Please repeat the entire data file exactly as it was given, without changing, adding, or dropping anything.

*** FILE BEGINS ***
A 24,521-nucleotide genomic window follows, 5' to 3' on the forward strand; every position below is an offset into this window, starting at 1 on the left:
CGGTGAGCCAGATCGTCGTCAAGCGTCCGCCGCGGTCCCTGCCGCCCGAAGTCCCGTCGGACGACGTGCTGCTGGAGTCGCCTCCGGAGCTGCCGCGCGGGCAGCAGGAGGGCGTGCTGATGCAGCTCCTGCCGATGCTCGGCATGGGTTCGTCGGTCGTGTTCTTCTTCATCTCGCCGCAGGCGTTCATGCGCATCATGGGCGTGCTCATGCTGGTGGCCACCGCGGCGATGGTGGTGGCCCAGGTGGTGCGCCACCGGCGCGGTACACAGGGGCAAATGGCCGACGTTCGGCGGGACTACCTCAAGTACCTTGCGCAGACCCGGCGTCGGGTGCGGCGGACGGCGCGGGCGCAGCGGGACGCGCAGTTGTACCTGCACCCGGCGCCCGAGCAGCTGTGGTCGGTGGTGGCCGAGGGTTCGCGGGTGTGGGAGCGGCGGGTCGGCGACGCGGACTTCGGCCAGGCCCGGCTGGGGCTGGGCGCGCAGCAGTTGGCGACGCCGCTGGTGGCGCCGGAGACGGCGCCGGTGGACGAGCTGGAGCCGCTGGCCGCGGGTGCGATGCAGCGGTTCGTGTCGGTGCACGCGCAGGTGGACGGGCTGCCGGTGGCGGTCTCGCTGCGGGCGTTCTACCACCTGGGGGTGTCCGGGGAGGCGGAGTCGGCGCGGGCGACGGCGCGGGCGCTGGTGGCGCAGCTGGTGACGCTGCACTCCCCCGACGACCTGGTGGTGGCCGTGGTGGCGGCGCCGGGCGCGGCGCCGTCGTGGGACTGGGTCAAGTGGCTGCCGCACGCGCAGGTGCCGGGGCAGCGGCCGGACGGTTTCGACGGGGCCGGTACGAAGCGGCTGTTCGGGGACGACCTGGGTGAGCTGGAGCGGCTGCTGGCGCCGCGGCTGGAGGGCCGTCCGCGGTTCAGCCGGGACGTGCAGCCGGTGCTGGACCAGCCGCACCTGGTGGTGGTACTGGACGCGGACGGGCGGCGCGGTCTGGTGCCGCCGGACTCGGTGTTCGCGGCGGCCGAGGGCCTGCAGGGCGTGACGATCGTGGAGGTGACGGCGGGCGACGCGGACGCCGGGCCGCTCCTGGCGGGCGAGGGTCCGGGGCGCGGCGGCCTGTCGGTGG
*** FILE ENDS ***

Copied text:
A 24,521-nucleotide genomic window follows, 5' to 3' on the forward strand; every position below is an offset into this window, starting at 1 on the left:
CGGTGAGCCAGATCGTCGTCAAGCGTCCGCCGCGGTCCCTGCCGCCCGAAGTCCCGTCGGACGACGTGCTGCTGGAGTCGCCTCCGGAGCTGCCGCGCGGGCAGCAGGAGGGCGTGCTGATGCAGCTCCTGCCGATGCTCGGCATGGGTTCGTCGGTCGTGTTCTTCTTCATCTCGCCGCAGGCGTTCATGCGCATCATGGGCGTGCTCATGCTGGTGGCCACCGCGGCGATGGTGGTGGCCCAGGTGGTGCGCCACCGGCGCGGTACACAGGGGCAAATGGCCGACGTTCGGCGGGACTACCTCAAGTACCTTGCGCAGACCCGGCGTCGGGTGCGGCGGACGGCGCGGGCGCAGCGGGACGCGCAGTTGTACCTGCACCCGGCGCCCGAGCAGCTGTGGTCGGTGGTGGCCGAGGGTTCGCGGGTGTGGGAGCGGCGGGTCGGCGACGCGGACTTCGGCCAGGCCCGGCTGGGGCTGGGCGCGCAGCAGTTGGCGACGCCGCTGGTGGCGCCGGAGACGGCGCCGGTGGACGAGCTGGAGCCGCTGGCCGCGGGTGCGATGCAGCGGTTCGTGTCGGTGCACGCGCAGGTGGACGGGCTGCCGGTGGCGGTCTCGCTGCGGGCGTTCTACCACCTGGGGGTGTCCGGGGAGGCGGAGTCGGCGCGGGCGACGGCGCGGGCGCTGGTGGCGCAGCTGGTGACGCTGCACTCCCCCGACGACCTGGTGGTGGCCGTGGTGGCGGCGCCGGGCGCGGCGCCGTCGTGGGACTGGGTCAAGTGGCTGCCGCACGCGCAGGTGCCGGGGCAGCGGCCGGACGGTTTCGACGGGGCCGGTACGAAGCGGCTGTTCGGGGACGACCTGGGTGAGCTGGAGCGGCTGCTGGCGCCGCGGCTGGAGGGCCGTCCGCGGTTCAGCCGGGACGTGCAGCCGGTGCTGGACCAGCCGCACCTGGTGGTGGTACTGGACGCGGACGGGCGGCGCGGTCTGGTGCCGCCGGACTCGGTGTTCGCGGCGGCCGAGGGCCTGCAGGGCGTGACGATCGTGGAGGTGACGGCGGGCGACGCGGACGCCGGGCCGCTCCTGGCGGGCGAGGGTCCGGGGCGCGGCGGCCTGTCGGTGG